S01E03 Alice in Wanderland
Play • 40 min

From Alice's website: 

"I was born in 1963 in the Edinburgh Infirmary. Six weeks later, just after my mum had successfully taken her law exams, my parents Jim and Fredi  boarded a ship and sailed to Africa. For the first 8 years of my life, I got to run free in the African Bush, roaming around the foothills of the Mountains of the Moon in Uganda, hunting tadpoles and running away from snakes.

At the age of 11, by now the family was living in Ghana, it was back to Scotland to St Denis and Cranley Academy for Young Ladies, where I had to wear two sets of knickers – under and over – and a velour hat to church. NO idea why the two sets of knickers but they did help keep the nethers warm in the freezing winters of an unheated school in Edinburgh!

At Edinburgh University, I studied Arabic and Turkish and discovered the joys of the Poetry Society and the Socialist Worker’s club – both joined because I fancied the guy that ran them. Six memorable months were spent living in Damascus with my lifelong (now!) friend and fellow Arabist Martin, where we faced down the secret police and survived on a diet of bread, condensed milk and jam because I was a terrible cook.

After university I spent two years teaching English in Cairo and exploring the country. Hitchhiking on military trucks across the Western Desert and spending afternoons sleeping with the stray dogs in the shade of the Pharaonic temples of the Luxor.

Moving to London, I pursued a career in journalism which had started in Dubai at “What’s On in Dubai”. My first job was with Technical Review Middle East (there is nothing she doesn’t know about concrete decay). From there to Middle East Broadcasting, the original Arabic Satellite News Station, with my first assignment being to produce coverage in the USA for the Clinton Election.  My next step was to BBC News with jobs on BBC World TV and then BBC Arabic TV.  I rose quickly (ish) through the ranks in BBC News and was recruited to help launch the BBC News Channel where I went on to become co-Editor of the daytime hours which meant I was in charge of all the BBC News Channel output between 10 am and 8 pm. I was one of only three female news editors in the corporation at the time. My speciality was managing the complexities of live, breaking stories in the news gallery, and one of my abiding memories is causing higher ups to almost have cardiac arrests when I threw live to the George Michael arrest press conference in the USA when the details of his cottaging were revealed – apparently that was not what the British news-watching public wanted to watch at teatime with the kids.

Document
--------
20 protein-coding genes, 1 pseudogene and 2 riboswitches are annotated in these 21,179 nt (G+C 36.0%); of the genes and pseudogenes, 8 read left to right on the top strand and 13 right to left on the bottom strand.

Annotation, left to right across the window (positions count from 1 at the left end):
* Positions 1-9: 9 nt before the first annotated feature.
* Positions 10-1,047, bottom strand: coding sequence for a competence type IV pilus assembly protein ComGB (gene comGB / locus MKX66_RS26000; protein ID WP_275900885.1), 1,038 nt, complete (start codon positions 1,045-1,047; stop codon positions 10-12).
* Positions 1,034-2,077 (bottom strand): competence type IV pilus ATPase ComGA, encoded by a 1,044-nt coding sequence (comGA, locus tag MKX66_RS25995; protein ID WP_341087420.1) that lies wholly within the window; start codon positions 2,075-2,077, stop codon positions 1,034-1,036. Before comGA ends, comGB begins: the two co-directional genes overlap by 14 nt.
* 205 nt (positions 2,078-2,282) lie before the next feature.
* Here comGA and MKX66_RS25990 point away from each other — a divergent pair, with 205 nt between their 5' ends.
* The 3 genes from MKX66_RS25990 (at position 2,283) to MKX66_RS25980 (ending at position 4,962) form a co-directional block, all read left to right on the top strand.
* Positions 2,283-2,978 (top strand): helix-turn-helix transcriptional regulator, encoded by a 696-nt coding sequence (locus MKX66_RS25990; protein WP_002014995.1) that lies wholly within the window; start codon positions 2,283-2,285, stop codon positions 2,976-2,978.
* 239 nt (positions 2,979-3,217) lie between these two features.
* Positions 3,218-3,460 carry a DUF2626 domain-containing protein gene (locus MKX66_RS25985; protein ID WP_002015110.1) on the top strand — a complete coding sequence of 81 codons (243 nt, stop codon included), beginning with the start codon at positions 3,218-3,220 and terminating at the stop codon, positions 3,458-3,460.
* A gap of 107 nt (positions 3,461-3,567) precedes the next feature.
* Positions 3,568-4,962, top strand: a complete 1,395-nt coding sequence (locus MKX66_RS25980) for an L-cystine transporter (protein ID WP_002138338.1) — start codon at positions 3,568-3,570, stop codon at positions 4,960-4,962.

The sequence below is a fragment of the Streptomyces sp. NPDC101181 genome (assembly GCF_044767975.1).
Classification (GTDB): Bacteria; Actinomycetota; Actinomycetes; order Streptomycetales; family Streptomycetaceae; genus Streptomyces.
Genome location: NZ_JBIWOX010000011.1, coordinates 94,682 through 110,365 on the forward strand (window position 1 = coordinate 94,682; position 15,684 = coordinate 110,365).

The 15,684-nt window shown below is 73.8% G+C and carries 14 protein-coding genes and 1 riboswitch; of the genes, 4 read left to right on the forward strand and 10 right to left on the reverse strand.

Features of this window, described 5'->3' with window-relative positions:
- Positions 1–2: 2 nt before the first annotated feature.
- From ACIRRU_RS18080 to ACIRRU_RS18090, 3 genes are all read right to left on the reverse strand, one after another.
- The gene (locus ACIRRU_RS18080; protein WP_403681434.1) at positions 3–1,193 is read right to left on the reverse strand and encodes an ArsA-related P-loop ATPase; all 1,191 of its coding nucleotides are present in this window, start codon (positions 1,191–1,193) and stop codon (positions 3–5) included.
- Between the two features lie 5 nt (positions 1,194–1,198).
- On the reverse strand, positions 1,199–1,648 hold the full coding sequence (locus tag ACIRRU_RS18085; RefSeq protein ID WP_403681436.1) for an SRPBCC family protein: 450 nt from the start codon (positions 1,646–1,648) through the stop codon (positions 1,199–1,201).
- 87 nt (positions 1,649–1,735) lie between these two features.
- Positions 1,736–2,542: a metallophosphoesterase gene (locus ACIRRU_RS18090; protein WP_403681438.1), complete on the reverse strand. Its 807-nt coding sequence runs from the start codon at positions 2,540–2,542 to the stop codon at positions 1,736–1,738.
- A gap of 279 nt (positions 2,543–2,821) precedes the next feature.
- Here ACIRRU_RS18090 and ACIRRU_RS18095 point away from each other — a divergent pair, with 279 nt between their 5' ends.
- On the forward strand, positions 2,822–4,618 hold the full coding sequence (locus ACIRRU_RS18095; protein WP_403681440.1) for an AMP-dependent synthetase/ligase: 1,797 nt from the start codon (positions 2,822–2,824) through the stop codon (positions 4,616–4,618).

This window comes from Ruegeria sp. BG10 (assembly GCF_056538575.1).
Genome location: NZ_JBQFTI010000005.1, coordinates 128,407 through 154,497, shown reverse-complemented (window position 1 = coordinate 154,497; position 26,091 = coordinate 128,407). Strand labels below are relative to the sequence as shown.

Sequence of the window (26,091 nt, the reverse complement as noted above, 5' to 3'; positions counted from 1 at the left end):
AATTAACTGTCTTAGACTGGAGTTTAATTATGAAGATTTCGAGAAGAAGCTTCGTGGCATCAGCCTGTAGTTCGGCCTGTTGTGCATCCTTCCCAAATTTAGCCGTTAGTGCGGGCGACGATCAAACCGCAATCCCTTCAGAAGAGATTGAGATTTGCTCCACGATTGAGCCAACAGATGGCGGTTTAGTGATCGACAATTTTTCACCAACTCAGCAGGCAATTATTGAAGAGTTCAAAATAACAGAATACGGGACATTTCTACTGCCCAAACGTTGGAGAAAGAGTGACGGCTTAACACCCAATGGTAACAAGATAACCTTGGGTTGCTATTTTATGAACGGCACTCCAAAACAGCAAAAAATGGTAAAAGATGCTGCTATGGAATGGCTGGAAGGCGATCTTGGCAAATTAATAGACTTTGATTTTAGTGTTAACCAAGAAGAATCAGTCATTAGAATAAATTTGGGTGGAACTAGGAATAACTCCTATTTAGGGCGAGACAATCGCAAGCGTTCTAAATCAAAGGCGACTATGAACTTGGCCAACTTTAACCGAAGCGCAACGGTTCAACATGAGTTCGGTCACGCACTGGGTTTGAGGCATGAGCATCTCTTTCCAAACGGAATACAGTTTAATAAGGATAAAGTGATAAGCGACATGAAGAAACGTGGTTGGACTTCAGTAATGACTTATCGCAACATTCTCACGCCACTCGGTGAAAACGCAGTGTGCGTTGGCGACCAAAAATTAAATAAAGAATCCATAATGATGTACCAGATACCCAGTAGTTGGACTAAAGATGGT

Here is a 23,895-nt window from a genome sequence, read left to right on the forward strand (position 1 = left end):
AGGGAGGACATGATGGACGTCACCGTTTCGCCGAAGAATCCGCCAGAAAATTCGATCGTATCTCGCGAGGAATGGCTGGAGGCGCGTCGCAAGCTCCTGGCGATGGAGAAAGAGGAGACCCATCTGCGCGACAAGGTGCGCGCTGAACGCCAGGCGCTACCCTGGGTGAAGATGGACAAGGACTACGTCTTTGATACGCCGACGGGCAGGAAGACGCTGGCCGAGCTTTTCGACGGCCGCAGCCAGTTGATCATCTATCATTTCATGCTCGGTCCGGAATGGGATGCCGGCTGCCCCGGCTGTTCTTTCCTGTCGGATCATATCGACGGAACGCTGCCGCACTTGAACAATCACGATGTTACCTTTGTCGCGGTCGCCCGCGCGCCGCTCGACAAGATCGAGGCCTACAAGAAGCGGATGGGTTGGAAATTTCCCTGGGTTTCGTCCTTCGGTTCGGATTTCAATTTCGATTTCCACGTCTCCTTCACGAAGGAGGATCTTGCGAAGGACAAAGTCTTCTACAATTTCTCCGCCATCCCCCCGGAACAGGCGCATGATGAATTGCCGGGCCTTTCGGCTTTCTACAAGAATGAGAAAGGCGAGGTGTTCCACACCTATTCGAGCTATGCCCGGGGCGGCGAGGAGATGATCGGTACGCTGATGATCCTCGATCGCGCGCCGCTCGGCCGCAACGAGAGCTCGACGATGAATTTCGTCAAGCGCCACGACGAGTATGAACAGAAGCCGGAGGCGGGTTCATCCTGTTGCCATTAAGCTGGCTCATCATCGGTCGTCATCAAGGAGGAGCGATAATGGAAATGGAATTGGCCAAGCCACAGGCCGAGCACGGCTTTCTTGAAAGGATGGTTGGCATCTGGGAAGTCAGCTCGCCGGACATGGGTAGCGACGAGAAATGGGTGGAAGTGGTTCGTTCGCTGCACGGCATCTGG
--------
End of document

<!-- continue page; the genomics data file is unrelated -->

For the new millennium I moved North to Manchester and onto the internet www.supanet.com  where we built the ISP’s content from six pages to one million pages in two years; oversaw content deals with all the major players and attracted six million users. Happy days! I also started to break out into mini adventures squeezed into the holidays: the Snowdon Challenge, crossing Costa Rica coast to coast, Kilimanjaro, ice climbing in the Andes, climbing the Ruwenzoris….

In 2002, I plunged into public service when I was appointed  as CEO of Vision+Media, a quango dedicated to growing the creative industries in the Northwest and remained there for nine years. I am proud that I managed – with my Board and my Team – to build the company from a modest start of £830k funding annually to £10 million, move it into brand new premises in Salford’s media city, work closely with the BBC Move North team and delivered 10x value to funders. However, following Tory government cuts in 2011 we were no longer viable, so I merged the company into Creative England and cast off my pinstripes for lycra."

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